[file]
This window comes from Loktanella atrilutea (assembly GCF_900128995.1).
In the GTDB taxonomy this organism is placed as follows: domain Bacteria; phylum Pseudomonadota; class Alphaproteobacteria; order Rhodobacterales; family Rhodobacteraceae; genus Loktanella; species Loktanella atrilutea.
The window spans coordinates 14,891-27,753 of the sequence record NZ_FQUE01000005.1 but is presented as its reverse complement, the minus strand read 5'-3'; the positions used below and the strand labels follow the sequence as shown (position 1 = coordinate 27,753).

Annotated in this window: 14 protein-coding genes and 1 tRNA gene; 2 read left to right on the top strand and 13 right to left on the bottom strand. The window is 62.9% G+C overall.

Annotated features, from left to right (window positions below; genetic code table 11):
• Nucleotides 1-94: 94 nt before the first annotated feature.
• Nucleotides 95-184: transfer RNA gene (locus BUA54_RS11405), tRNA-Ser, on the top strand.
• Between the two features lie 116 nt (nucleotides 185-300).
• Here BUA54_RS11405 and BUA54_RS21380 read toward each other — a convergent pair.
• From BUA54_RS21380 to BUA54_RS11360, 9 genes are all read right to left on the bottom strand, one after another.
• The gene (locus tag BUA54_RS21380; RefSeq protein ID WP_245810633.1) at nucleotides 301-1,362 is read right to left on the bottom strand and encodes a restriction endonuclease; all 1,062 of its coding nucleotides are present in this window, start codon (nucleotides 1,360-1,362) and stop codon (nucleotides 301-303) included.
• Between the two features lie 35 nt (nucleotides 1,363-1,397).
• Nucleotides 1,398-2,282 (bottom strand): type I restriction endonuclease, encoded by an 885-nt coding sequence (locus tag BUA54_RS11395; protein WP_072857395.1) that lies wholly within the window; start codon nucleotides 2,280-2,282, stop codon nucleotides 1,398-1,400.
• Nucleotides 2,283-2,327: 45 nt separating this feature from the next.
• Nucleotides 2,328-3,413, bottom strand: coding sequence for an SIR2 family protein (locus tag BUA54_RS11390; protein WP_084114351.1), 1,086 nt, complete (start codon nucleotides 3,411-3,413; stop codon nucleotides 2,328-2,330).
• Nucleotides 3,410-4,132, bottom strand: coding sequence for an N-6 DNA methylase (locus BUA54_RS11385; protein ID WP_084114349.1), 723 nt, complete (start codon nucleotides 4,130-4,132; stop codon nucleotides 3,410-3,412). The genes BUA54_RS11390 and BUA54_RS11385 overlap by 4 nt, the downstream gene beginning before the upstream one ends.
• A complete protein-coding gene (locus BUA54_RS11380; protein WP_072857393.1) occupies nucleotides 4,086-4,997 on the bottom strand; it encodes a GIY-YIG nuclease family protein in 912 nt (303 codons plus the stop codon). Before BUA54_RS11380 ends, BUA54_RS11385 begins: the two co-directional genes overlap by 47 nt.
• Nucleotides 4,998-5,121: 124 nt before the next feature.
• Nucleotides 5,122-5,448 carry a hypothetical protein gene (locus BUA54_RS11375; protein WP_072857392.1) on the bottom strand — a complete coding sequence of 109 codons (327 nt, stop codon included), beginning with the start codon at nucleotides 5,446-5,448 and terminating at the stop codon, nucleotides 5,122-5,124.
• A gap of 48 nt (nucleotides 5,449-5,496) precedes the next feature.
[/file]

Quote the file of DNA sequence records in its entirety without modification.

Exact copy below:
This window comes from Loktanella atrilutea (assembly GCF_900128995.1).
In the GTDB taxonomy this organism is placed as follows: domain Bacteria; phylum Pseudomonadota; class Alphaproteobacteria; order Rhodobacterales; family Rhodobacteraceae; genus Loktanella; species Loktanella atrilutea.
The window spans coordinates 14,891-27,753 of the sequence record NZ_FQUE01000005.1 but is presented as its reverse complement, the minus strand read 5'-3'; the positions used below and the strand labels follow the sequence as shown (position 1 = coordinate 27,753).

Annotated in this window: 14 protein-coding genes and 1 tRNA gene; 2 read left to right on the top strand and 13 right to left on the bottom strand. The window is 62.9% G+C overall.

Annotated features, from left to right (window positions below; genetic code table 11):
• Nucleotides 1-94: 94 nt before the first annotated feature.
• Nucleotides 95-184: transfer RNA gene (locus BUA54_RS11405), tRNA-Ser, on the top strand.
• Between the two features lie 116 nt (nucleotides 185-300).
• Here BUA54_RS11405 and BUA54_RS21380 read toward each other — a convergent pair.
• From BUA54_RS21380 to BUA54_RS11360, 9 genes are all read right to left on the bottom strand, one after another.
• The gene (locus tag BUA54_RS21380; RefSeq protein ID WP_245810633.1) at nucleotides 301-1,362 is read right to left on the bottom strand and encodes a restriction endonuclease; all 1,062 of its coding nucleotides are present in this window, start codon (nucleotides 1,360-1,362) and stop codon (nucleotides 301-303) included.
• Between the two features lie 35 nt (nucleotides 1,363-1,397).
• Nucleotides 1,398-2,282 (bottom strand): type I restriction endonuclease, encoded by an 885-nt coding sequence (locus tag BUA54_RS11395; protein WP_072857395.1) that lies wholly within the window; start codon nucleotides 2,280-2,282, stop codon nucleotides 1,398-1,400.
• Nucleotides 2,283-2,327: 45 nt separating this feature from the next.
• Nucleotides 2,328-3,413, bottom strand: coding sequence for an SIR2 family protein (locus tag BUA54_RS11390; protein WP_084114351.1), 1,086 nt, complete (start codon nucleotides 3,411-3,413; stop codon nucleotides 2,328-2,330).
• Nucleotides 3,410-4,132, bottom strand: coding sequence for an N-6 DNA methylase (locus BUA54_RS11385; protein ID WP_084114349.1), 723 nt, complete (start codon nucleotides 4,130-4,132; stop codon nucleotides 3,410-3,412). The genes BUA54_RS11390 and BUA54_RS11385 overlap by 4 nt, the downstream gene beginning before the upstream one ends.
• A complete protein-coding gene (locus BUA54_RS11380; protein WP_072857393.1) occupies nucleotides 4,086-4,997 on the bottom strand; it encodes a GIY-YIG nuclease family protein in 912 nt (303 codons plus the stop codon). Before BUA54_RS11380 ends, BUA54_RS11385 begins: the two co-directional genes overlap by 47 nt.
• Nucleotides 4,998-5,121: 124 nt before the next feature.
• Nucleotides 5,122-5,448 carry a hypothetical protein gene (locus BUA54_RS11375; protein WP_072857392.1) on the bottom strand — a complete coding sequence of 109 codons (327 nt, stop codon included), beginning with the start codon at nucleotides 5,446-5,448 and terminating at the stop codon, nucleotides 5,122-5,124.
• A gap of 48 nt (nucleotides 5,449-5,496) precedes the next feature.